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Court of Appeals of Georgia.


No. A09A1263.

Decided: November 17, 2009

Brian Steel, Atlanta, for appellant. Garry Thomas Moss, Dist. Atty., Wallace W. Rogers Jr., Sara Anne Thompson, Asst. Dist. Attys., for appellee.

Douglas Angus was indicted for rape, statutory rape, child molestation, enticing a child for indecent purposes, violation of the Georgia Controlled Substances Act, and contributing to the delinquency of a minor. Following a jury trial, he was convicted on all counts except for the drug charge and sentenced to serve 40 years in prison. In his only asserted error, Angus contends he was provided ineffective assistance of counsel when his lawyer requested jury charges that were “clearly inapplicable and unlawful in a criminal case.” We conclude the trial court's finding that Angus was afforded effective assistance of counsel was not clearly erroneous.

To prevail on a claim of ineffective assistance of counsel, a defendant has the burden of proving that his counsel's performance was deficient and that as a result the defendant was so prejudiced that, but for counsel's errors, there is a reasonable likelihood of a different result. Strickland v. Washington, 466 U.S. 668, 687, 104 S.Ct. 2052, 80 L.Ed.2d 674 (1984); Rector v. State, 285 Ga. 714, 716(6), 681 S.E.2d 157 (2009). We look at the disputed conduct from the counsel's perspective at the time the decisions were made, being careful of “the distorting effects of hindsight.” Strickland, 466 U.S. at 689, 104 S.Ct. 2052 . Furthermore,

[j]udicial scrutiny of counsel's performance must be highly deferential ․ a court must indulge a strong presumption that counsel's conduct falls within the wide range of reasonable professional assistance; that is, the defendant must overcome the presumption that, under the circumstances, the challenged action might be considered sound trial strategy.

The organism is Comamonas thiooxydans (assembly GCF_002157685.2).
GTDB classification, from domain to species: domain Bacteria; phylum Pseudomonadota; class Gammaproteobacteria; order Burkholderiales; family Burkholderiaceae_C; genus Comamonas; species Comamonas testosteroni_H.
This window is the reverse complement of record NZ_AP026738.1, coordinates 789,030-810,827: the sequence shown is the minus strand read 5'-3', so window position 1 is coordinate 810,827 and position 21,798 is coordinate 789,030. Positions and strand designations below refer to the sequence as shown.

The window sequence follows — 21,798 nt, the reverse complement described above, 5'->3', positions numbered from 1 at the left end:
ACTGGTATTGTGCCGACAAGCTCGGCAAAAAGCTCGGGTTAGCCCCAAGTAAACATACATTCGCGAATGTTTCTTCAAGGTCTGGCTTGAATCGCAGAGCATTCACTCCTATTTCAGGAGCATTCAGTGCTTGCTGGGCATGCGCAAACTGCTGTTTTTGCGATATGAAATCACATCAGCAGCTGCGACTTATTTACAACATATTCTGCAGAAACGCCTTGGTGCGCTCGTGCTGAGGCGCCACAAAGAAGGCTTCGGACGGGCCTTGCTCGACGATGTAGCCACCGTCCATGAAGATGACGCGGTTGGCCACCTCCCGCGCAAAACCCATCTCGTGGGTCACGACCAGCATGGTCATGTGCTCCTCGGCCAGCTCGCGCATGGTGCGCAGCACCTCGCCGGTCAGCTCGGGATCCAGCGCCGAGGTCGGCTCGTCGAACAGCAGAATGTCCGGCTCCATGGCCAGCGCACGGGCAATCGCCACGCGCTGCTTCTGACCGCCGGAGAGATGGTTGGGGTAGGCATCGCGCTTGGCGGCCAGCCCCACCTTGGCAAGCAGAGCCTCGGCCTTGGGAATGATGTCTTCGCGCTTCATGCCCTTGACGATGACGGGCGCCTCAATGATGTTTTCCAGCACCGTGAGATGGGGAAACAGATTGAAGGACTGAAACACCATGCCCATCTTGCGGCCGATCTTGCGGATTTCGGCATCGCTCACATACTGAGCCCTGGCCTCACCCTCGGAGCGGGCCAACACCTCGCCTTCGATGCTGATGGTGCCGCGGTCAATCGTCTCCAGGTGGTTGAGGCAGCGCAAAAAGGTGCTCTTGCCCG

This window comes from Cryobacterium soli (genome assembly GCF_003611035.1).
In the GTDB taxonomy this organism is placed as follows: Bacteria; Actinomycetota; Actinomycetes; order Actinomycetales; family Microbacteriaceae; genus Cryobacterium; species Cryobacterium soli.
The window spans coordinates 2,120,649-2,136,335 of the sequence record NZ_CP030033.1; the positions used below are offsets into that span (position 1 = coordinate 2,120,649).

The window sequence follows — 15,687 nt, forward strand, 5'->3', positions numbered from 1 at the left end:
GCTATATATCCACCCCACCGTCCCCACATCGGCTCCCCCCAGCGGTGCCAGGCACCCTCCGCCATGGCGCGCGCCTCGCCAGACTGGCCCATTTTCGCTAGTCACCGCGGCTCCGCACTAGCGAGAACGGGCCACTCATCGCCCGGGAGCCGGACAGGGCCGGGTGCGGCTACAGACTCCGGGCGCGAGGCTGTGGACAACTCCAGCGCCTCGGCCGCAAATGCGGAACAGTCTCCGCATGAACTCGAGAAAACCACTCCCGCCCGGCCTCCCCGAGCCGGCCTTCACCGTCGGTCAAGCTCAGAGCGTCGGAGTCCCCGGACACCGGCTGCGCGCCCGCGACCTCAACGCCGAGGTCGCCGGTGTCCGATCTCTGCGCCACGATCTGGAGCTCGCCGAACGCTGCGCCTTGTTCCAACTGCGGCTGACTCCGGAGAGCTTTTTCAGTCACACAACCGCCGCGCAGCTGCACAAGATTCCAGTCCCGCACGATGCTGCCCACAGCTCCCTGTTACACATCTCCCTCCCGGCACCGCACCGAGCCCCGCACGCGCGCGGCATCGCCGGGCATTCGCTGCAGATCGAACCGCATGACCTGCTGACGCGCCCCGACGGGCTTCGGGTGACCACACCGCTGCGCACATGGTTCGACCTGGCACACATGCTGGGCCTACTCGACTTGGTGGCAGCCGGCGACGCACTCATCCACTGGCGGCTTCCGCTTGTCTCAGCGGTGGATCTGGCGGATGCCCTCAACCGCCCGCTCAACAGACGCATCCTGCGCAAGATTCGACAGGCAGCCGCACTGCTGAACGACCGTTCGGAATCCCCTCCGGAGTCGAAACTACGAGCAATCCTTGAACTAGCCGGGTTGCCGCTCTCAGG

(Punctuation omitted.) Id. The standard of review of a trial court's determination as to the effectiveness of counsel is whether the trial court's findings are “clearly erroneous.” Johnson v. State, 266 Ga. 380, 383(2), 467 S.E.2d 542 (1996).

Angus asserts trial counsel performed deficiently when he requested jury charges 28 and 29 because these charges unconstitutionally shifted the burden of proof.1

In general, strategic trial tactics are not grounds for finding ineffective assistance of counsel. Wilburn v. State, 278 Ga.App. 76, 78(2)(b), 628 S.E.2d 174 (2006). Jury charges fall into this category:

Decisions as to which charges will be requested and when they will be requested fall within the realm of trial tactics and strategy. They provide no grounds for reversal unless such tactical decisions are so patently unreasonable that no competent attorney would have chosen them.

(Citations and punctuation omitted.) Williams v. State, 262 Ga.App. 698, 700(2), 588 S.E.2d 755 (2003).

1. In charge no. 28, Angus' counsel requested a “presumption of the truth” charge, which also states that the jurors should “decide the case by the preponderance of the evidence”:

I charge you that any conflicts in the evidence are to be reconciled wherever possible. All witnesses are presumed to speak the truth and, if possible, you should not attribute a false statement to any of them. If you find that this cannot be done, then you should believe the evidence that is most reasonable and believable to you and decide the case by the preponderance of the evidence as you find it to be.